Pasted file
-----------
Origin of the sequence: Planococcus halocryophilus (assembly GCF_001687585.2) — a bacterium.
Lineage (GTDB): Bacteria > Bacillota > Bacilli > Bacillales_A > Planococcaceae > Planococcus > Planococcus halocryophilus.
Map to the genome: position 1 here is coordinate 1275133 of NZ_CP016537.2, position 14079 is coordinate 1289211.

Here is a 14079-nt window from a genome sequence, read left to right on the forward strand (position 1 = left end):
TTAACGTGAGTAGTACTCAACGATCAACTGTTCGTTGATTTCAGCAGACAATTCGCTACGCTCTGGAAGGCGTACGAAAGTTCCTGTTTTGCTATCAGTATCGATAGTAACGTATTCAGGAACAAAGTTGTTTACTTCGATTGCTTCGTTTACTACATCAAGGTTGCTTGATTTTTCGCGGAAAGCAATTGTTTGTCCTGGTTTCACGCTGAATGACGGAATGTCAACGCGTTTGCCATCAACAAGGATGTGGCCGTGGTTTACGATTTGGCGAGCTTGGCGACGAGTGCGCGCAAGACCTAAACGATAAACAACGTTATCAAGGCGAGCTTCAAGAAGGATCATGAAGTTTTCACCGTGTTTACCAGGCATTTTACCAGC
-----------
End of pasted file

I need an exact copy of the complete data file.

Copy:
Origin of the sequence: Planococcus halocryophilus (assembly GCF_001687585.2) — a bacterium.
Lineage (GTDB): Bacteria > Bacillota > Bacilli > Bacillales_A > Planococcaceae > Planococcus > Planococcus halocryophilus.
Map to the genome: position 1 here is coordinate 1275133 of NZ_CP016537.2, position 14079 is coordinate 1289211.

Here is a 14079-nt window from a genome sequence, read left to right on the forward strand (position 1 = left end):
TTAACGTGAGTAGTACTCAACGATCAACTGTTCGTTGATTTCAGCAGACAATTCGCTACGCTCTGGAAGGCGTACGAAAGTTCCTGTTTTGCTATCAGTATCGATAGTAACGTATTCAGGAACAAAGTTGTTTACTTCGATTGCTTCGTTTACTACATCAAGGTTGCTTGATTTTTCGCGGAAAGCAATTGTTTGTCCTGGTTTCACGCTGAATGACGGAATGTCAACGCGTTTGCCATCAACAAGGATGTGGCCGTGGTTTACGATTTGGCGAGCTTGGCGACGAGTGCGCGCAAGACCTAAACGATAAACAACGTTATCAAGGCGAGCTTCAAGAAGGATCATGAAGTTTTCACCGTGTTTACCAGGCATTTTACCAGC